If you plan on storing your onions for long period of time, then drying them out is essential. It’s really easy to dry out onions, you just lay them out on a dry surface and place that has good ventilation, like a shed, or in a porch or windowsill.

It’s great going into the shed after the onions have dried out, the place is filled with that sweet onion aroma only drying onions can produce.

Onions can take a few weeks to dry out and the outer layer will become brown and crisp. After that you would want to store the bulbs in a wire cage, nylon bag or hessian sack to reduce the risk of condensation forming.

If where you plan to store your onions is too damp, then you’ll find that some of your bulbs will begin to rot.

Seed update February 2016

It’s been quite a busy month and so far I’ve been managed to plant shallots, garlic and sown broad beans, brussels sprouts, leeks, lettuces and peas.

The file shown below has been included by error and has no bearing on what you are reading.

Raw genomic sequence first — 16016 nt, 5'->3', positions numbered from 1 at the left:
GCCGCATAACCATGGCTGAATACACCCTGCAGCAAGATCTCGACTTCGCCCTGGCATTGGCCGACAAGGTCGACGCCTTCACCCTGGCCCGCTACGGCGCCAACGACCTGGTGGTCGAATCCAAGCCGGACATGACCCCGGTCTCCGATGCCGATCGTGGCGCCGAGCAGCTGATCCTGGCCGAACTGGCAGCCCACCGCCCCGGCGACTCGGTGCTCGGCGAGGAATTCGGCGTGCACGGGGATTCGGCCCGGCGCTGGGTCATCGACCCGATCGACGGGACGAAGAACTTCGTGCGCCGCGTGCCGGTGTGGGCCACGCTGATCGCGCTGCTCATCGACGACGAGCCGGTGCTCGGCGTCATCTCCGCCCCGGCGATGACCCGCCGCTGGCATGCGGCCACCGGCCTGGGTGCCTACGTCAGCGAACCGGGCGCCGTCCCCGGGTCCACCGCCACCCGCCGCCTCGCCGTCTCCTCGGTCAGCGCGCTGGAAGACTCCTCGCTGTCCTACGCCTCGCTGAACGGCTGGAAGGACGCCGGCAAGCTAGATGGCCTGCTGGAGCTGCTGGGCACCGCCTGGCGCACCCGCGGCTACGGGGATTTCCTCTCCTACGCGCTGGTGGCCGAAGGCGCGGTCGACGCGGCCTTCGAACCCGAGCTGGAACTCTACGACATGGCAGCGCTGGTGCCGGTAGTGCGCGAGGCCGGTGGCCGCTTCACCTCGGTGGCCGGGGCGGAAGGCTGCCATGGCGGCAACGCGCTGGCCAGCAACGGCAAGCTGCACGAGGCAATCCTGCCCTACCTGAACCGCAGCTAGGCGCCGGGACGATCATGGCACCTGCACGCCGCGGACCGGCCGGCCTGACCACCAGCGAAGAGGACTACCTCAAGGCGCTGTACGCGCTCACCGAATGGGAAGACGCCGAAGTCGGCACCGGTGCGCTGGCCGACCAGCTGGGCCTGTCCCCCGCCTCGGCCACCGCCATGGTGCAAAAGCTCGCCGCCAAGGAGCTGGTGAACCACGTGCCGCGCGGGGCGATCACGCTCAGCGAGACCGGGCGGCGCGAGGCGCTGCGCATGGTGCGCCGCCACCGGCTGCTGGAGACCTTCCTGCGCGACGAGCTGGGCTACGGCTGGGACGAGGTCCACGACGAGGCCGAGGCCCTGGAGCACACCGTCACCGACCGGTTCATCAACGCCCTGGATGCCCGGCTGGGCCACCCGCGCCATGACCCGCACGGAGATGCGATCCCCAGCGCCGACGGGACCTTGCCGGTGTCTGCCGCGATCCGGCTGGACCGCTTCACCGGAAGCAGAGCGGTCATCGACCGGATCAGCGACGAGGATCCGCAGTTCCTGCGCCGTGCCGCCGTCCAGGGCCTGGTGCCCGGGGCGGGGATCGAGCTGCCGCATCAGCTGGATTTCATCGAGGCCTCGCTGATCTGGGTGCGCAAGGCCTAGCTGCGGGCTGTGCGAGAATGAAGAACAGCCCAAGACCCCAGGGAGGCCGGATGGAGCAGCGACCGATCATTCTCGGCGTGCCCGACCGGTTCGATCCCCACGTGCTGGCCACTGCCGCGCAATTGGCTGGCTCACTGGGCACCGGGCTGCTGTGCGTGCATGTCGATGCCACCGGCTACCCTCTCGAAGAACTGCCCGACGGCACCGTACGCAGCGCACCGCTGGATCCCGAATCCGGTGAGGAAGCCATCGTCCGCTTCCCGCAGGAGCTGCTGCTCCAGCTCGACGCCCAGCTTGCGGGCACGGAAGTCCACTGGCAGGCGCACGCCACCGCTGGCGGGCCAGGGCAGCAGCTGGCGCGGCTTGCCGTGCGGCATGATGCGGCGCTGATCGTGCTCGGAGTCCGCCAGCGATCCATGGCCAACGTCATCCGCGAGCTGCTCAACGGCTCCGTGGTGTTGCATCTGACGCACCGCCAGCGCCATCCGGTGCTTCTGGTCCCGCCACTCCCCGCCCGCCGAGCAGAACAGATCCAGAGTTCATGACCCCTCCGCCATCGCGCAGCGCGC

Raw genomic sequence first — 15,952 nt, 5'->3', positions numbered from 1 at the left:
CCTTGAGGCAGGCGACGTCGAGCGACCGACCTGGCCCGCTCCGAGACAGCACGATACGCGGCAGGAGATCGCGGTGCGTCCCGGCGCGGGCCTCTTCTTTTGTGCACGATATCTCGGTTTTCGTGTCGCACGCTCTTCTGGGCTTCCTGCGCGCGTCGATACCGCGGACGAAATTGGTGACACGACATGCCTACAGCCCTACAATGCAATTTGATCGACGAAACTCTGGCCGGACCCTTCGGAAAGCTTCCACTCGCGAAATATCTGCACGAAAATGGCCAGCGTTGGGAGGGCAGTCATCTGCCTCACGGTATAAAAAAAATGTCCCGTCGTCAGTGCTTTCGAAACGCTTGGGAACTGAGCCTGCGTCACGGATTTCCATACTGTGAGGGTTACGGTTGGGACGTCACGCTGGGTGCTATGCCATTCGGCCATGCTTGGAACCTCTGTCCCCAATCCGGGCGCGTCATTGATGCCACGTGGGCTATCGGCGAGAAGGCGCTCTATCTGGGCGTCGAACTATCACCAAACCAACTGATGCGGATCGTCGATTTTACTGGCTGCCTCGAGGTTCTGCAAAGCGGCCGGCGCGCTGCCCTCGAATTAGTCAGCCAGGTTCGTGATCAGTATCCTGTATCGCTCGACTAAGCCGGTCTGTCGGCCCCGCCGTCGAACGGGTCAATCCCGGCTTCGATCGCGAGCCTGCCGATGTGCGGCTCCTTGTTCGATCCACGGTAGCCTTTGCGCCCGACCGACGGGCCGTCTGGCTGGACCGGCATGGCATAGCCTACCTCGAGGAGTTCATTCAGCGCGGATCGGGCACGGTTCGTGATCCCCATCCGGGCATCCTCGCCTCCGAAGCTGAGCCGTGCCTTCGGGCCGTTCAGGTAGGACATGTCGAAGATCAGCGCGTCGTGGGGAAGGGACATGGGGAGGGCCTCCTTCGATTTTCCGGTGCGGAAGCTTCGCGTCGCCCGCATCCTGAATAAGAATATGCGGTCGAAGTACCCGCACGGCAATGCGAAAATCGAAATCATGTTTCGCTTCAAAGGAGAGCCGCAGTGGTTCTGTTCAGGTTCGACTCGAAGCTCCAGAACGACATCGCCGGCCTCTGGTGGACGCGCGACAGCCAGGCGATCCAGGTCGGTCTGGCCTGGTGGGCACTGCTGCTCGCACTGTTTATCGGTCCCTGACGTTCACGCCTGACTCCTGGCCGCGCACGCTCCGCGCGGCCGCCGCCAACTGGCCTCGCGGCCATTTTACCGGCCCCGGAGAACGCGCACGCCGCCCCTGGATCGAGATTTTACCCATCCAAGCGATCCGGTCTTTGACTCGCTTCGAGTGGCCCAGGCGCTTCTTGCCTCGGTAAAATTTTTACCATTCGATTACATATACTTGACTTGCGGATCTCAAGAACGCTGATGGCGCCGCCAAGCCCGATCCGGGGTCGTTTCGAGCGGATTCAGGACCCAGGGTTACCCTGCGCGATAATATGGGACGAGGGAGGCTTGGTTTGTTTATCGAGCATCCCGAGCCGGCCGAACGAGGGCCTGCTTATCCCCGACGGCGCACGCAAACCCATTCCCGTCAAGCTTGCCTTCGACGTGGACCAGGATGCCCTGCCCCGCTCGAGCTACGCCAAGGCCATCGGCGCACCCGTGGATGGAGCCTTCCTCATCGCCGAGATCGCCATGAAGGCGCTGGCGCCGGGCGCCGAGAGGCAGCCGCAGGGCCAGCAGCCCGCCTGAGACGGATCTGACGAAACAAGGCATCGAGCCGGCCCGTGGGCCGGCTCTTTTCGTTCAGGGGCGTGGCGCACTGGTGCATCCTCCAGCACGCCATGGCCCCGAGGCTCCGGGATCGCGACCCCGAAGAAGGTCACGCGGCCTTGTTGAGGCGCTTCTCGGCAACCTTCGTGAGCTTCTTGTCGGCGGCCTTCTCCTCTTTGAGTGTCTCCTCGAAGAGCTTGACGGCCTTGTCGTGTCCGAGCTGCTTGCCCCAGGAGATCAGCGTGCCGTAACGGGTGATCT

Since then, however, I have been battling some pests as my seedlings did get eaten by a little mouse.  I can’t blame the little blighters as the weather has been frosty at this time of year.  However, this does mean that I’ve had to resow the broad beans and the peas about three times and I’ve had to put together a better coldframe.

I’ve also had to contend with birds pulling out the shallots from the ground.  I’ve read a number of reasons as to why birds pull at bulbs, from thinking that the heads of the shallots are worms to them thinking that the tips of the onions are ideal nest-making materials.  Needless to say, this has stunted progress!

Because of the delays, I was hoping to show off tiny green shoots, however, the only thing I have to show are a few tiny wisps.

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Planting Shallots: Red Sun and Golden Gourmet